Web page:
Circus Wagon (Stablemate scale), Lindy Pinkham - Even entertainment came on the backs of horses, as the circus paraded into town, bringing exotic beasts and skilled acrobats. This tiny wagon features a tiger pacing inside while two Spotted Drafters, a pair of hand-etched SM Belgians, prance along in their festive red harnesses.
Sporting Wagon, Ron Watson - This intricate Sporting Wagon features wainscotting on the sides, quilted upholstery on the bench seats, and tiny metal work. Ron's pieces have been displayed and sold at galleries and events in the Western US, so Skyline is lucky to have this piece donated to them by him.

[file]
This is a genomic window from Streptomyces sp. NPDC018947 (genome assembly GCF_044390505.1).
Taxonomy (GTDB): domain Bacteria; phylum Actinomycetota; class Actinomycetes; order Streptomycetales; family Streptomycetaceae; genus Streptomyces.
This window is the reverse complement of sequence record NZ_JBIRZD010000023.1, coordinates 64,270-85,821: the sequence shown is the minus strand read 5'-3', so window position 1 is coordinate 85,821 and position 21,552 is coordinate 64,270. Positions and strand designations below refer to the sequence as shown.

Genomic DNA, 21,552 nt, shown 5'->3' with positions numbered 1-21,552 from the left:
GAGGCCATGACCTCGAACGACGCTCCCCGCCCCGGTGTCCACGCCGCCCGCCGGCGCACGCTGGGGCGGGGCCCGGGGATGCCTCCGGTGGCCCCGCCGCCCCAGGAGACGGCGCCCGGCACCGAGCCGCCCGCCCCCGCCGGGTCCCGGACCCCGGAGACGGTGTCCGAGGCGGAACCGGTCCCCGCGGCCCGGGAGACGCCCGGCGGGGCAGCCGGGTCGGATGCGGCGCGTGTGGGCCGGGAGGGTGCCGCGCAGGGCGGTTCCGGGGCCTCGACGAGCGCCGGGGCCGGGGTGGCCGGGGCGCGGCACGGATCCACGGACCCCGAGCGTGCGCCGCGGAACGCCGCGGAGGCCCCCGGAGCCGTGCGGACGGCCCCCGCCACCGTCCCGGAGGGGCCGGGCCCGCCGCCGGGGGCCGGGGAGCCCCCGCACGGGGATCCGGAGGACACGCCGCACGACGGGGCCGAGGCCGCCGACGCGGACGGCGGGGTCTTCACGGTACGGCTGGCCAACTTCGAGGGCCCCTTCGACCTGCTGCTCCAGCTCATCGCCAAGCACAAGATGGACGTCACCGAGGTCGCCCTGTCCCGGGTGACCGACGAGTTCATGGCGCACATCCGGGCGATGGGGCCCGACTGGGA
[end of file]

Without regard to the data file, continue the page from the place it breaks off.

Bottom (left to right):
Chuck Wagon, Stan Cote - Working men from the Western Plains to the Northern logging camps needed good food to keep them going, and it was the cook's job to drive the chuck wagon, set up camp and cook for the hungry crew. Everything he needed had to be carried in the wagon, including food, pots and pans, silverware, dishes and cups. In our little exhibit, the cook is peeling potatoes on the tailgate, preparing to fry them up for the crew's breakfast.
Meadowbrook Show Cart, Reuben Kulp - (Better photo below) Seen in driving classes at shows everywhere, the Meadowbrook features one seat that tips up on hinges to allow easy entry by the driver. The Meadowbrook in our display is on loan from Silje J of Norway, and is pulled by a Big Ben owned by Lindy Pinkham, which will be joining the cart in Norway when the exhibit ends.